TodayThe status of the city, and especially its holy places, remains a core issue in the Israeli-Palestinian conflict. The Israeli government has approved building plans in the Muslim Quarter of the Old City in order to expand the Jewish presence in East Jerusalem, while prominent Islamic leaders have made claims that Jews have no historical connection to Jerusalem, alleging that the 2,500-year old Western Wall was constructed as part of a mosque. Palestinians envision East Jerusalem as the capital of a future Palestinian state, and the city's borders have been the subject of bilateral talks. A strong longing for peace is symbolized by the Peace Monument (with farming tools made out of scrap weapons), facing the Old City wall near the former Israeli-Jordanian border and quoting from the book of Isaiah in Arabic and Hebrew.
How could a wall of a group's mosque have existed 2500 years ago when the information above it clearly indicates they did NOT exist?
Under the United Nations Partition Plan for Palestine passed by the United Nations in 1947, Jerusalem was envisaged to become a corpus separatum administered by the United Nations. While the Jewish leaders accepted the partition plan, the Arab leadership (the Arab Higher Committee in Palestine and the Arab League) rejected it, opposing any partition. In the war of 1948, the western part of the city was occupied by forces of the nascent state of Israel, while the eastern part was occupied by Jordan. The international community largely considers the legal status of Jerusalem to derive from the partition plan, and correspondingly refuses to recognize Israeli sovereignty in the city.
On December 5, 1949, the State of Israel's first Prime Minister, David Ben-Gurion, proclaimed Jerusalem as Israel's capital, and since then all branches of the Israeli government—legislative, judicial, and executive—have resided there, except for the Ministry of Defense, located at HaKirya in Tel Aviv. At the time of the proclamation, Jerusalem was divided between Israel and Jordan and thus only West Jerusalem was proclaimed Israel's capital. However, immediately after the 1967 Six-Day War, Israel took control of East Jerusalem, incorporating it into the Jerusalem Municipality, making it a de facto part of the Israel. Israel confirmed its annexation and enshrined the status of the "complete and united" Jerusalem—West and East—as its capital, in the 1980 Basic Law: Jerusalem, Capital of Israel. The status of a "united Jerusalem" as Israel's "eternal capital" has been a matter of immense controversy within the international community. Although some countries maintain consulates in Jerusalem, all embassies are located outside the city proper, mostly in Tel Aviv. Due to the non-recognition of Jerusalem as Israel's capital, some non-Israeli press use Tel Aviv as a metonym for Israel.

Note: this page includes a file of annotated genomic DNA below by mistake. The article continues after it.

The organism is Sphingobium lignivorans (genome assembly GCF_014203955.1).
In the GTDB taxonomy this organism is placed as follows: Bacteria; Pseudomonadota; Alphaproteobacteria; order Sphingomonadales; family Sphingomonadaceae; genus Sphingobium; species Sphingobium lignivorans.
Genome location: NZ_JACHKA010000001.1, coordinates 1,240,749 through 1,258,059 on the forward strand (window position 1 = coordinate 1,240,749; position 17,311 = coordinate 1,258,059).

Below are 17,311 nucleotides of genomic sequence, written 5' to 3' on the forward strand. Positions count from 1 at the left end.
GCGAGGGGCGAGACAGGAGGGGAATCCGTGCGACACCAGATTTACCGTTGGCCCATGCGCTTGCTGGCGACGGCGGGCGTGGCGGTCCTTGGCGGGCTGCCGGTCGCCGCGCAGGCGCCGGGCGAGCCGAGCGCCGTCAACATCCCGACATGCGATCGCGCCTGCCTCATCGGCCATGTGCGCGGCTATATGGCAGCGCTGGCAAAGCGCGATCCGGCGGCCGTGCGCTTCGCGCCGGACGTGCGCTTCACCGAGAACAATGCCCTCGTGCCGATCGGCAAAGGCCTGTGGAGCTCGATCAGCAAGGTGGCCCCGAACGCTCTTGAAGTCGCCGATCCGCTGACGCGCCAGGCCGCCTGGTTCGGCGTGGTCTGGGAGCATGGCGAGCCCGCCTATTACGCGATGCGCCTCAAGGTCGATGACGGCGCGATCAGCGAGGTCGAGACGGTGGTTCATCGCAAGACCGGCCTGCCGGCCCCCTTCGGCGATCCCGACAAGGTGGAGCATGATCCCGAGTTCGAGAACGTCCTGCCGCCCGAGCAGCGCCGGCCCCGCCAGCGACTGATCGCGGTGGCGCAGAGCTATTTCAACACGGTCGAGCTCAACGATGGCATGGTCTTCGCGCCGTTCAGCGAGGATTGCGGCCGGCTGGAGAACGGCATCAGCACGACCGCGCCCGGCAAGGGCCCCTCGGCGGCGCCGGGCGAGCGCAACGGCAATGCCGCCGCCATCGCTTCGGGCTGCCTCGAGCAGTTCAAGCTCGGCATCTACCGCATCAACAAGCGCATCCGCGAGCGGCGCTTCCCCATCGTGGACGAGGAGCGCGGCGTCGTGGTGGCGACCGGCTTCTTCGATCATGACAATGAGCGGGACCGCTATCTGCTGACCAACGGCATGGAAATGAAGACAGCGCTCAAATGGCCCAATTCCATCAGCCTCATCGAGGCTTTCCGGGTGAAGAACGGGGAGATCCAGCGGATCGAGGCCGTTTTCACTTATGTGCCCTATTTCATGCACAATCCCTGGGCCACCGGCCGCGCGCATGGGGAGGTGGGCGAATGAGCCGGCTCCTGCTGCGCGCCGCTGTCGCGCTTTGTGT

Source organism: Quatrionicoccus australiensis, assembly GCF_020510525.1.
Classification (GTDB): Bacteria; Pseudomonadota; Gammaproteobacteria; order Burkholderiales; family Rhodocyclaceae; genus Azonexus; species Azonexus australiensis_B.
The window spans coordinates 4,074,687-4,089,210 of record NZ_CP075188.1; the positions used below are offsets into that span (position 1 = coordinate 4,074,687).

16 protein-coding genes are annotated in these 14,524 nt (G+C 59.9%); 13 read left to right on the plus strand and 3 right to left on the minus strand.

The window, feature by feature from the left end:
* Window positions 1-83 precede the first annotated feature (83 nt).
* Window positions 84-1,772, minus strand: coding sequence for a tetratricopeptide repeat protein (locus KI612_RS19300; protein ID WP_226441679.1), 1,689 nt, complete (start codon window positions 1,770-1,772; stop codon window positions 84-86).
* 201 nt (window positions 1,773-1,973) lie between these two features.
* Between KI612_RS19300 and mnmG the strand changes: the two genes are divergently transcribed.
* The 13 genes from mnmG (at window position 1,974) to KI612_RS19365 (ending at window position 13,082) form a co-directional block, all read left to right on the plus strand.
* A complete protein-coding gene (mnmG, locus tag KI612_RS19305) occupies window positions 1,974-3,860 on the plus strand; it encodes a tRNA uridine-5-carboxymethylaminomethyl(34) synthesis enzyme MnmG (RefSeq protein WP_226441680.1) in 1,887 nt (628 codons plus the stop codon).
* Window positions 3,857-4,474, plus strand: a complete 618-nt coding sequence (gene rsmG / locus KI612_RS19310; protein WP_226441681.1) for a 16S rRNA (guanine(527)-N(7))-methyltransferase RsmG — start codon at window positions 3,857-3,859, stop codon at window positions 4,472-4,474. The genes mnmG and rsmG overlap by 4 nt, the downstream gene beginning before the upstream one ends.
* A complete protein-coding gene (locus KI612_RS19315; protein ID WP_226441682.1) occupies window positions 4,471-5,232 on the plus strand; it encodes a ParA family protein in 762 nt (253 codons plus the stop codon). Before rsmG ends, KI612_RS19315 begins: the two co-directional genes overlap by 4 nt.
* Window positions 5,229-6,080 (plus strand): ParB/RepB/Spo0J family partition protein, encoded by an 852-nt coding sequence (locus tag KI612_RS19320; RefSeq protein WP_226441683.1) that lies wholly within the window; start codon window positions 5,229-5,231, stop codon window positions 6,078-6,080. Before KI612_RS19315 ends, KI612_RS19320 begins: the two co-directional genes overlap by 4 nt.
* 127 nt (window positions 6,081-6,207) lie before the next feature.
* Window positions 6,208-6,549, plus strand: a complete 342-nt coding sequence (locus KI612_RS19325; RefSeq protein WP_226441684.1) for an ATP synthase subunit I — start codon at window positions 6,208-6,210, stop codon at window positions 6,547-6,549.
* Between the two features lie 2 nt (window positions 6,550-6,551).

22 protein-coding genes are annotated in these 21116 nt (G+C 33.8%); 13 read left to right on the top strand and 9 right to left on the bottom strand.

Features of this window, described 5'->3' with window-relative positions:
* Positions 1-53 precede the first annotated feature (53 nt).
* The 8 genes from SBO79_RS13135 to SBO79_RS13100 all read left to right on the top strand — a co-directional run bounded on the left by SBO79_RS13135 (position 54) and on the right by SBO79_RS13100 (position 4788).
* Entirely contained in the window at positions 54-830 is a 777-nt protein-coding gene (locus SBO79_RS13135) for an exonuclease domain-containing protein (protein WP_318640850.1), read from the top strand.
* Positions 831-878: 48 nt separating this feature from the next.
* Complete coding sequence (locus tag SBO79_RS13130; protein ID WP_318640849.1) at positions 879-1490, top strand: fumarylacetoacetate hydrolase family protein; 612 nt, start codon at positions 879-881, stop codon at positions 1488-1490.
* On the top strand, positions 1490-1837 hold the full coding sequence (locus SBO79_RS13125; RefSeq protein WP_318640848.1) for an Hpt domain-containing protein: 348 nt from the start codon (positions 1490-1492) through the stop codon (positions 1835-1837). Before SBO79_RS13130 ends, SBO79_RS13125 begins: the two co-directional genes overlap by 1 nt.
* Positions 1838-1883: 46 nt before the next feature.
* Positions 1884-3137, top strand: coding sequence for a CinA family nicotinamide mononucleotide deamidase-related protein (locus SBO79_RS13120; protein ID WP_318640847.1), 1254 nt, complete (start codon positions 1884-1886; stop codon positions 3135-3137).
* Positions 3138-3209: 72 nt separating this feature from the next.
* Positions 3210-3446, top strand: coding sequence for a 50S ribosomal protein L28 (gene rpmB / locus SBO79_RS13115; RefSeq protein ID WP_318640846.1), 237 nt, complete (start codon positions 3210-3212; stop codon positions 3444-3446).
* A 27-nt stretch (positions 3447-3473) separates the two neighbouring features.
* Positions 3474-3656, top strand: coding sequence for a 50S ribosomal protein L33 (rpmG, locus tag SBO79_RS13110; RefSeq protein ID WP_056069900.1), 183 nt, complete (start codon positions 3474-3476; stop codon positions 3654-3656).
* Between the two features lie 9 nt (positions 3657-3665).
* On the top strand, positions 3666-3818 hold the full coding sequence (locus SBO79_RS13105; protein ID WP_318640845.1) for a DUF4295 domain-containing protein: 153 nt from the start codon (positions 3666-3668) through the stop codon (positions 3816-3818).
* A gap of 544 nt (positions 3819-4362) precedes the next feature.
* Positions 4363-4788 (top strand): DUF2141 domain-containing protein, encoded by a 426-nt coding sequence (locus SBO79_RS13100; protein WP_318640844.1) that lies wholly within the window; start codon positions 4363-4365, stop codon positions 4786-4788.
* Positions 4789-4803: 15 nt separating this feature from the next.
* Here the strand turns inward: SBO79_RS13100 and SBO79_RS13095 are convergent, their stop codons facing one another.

The non-binding United Nations Security Council Resolution 478, passed on August 20, 1980, declared that the Basic Law was "null and void and must be rescinded forthwith". Member states were advised to withdraw their diplomatic representation from Jerusalem as a punitive measure. Most of the remaining countries with embassies in Jerusalem complied with the resolution by relocating them to Tel Aviv, where many embassies already resided prior to Resolution 478. Currently, there are no embassies located within the city limits of Jerusalem, although there are embassies in Mevaseret Zion, on the outskirts of Jerusalem, and four consulates in the city itself. In 1995, the United States Congress had planned to move its embassy from Tel Aviv to Jerusalem with the passage of the Jerusalem Embassy Act. However, U.S. presidents have argued that Congressional resolutions regarding the status of Jerusalem are merely advisory. The Constitution reserves foreign relations as an executive power, and as such, the United States embassy is still in Tel Aviv.
On 28 October 2009, United Nations Secretary-General Ban Ki-moon warned that Jerusalem must be the capital of both Israel and Palestine if peace is to be achieved.
In 2010, Israel approved legislation giving Jerusalem the highest national priority status in Israel. The law prioritized construction throughout the city, and offered grants and tax benefits to residents to make housing, infrastructure, education, employment, business, tourism, and cultural events more affordable. Communications Minister Moshe Kahlon said that the bill sent "a clear, unequivocal political message that Jerusalem will not be divided", and that "all those within the Palestinian and international community who expect the current Israeli government to accept any demands regarding Israel's sovereignty over it's [sic] capital are mistaken and misleading".
The Israeli government has placed almost all of its institutions in Jerusalem. The city is currently home to the Knesset, the Supreme Court, the official residences of the President and Prime Minister, the Cabinet, all ministries except the Ministry of Defense, and the Bank of Israel. Prior to the creation of the State of Israel, Jerusalem served as the administrative capital of the British Mandate for Palestine, which included present-day Israel and Jordan. From 1949 until 1967, West Jerusalem served as Israel's capital, but was not recognized as such internationally because UN General Assembly Resolution 194 envisaged Jerusalem as an international city. As a result of the Six-Day War in 1967, the whole of Jerusalem came under Israeli control. On June 27, 1967, the government of Levi Eshkol extended Israeli law and jurisdiction to East Jerusalem, but agreed that administration of the Temple Mount compound would be maintained by the Jordanian waqf, under the Jordanian Ministry of Religious Endowments. In 1988, Israel ordered the closure of Orient House, home of the Arab Studies Society, but also the headquarters of the Palestine Liberation Organization, for security reasons. The building reopened in 1992 as a Palestinian guesthouse. The Oslo Accords stated that the final status of Jerusalem would be determined by negotiations with the Palestinian National Authority, which regards East Jerusalem as the capital of a future Palestinian state. while Benjamin Netanyahu has similarly stated that Jerusalem would remain the undivided capital of Israel. Due to its proximity to the city, especially the Temple Mount, Abu Dis, a Palestinian town bordering Jerusalem, has been proposed as the future capital of a Palestinian state by Israel. Israel has not incorporated Abu Dis within its security wall around Jerusalem. The Palestinian Authority has built a possible future parliament building for the Palestinian Legislative Council in the town, and all its Jerusalem Affairs Offices are also located in Abu Dis. Mahmoud Abbas has said that any agreement that did not not include East Jerusalem as the capital of Palestine would be unacceptable,
Absolutely clear...Jerusalem was always set to be the capital, and has ONLY not become so due to #PoliticallyCastrated #Islammunist #fagatronics. AMEN.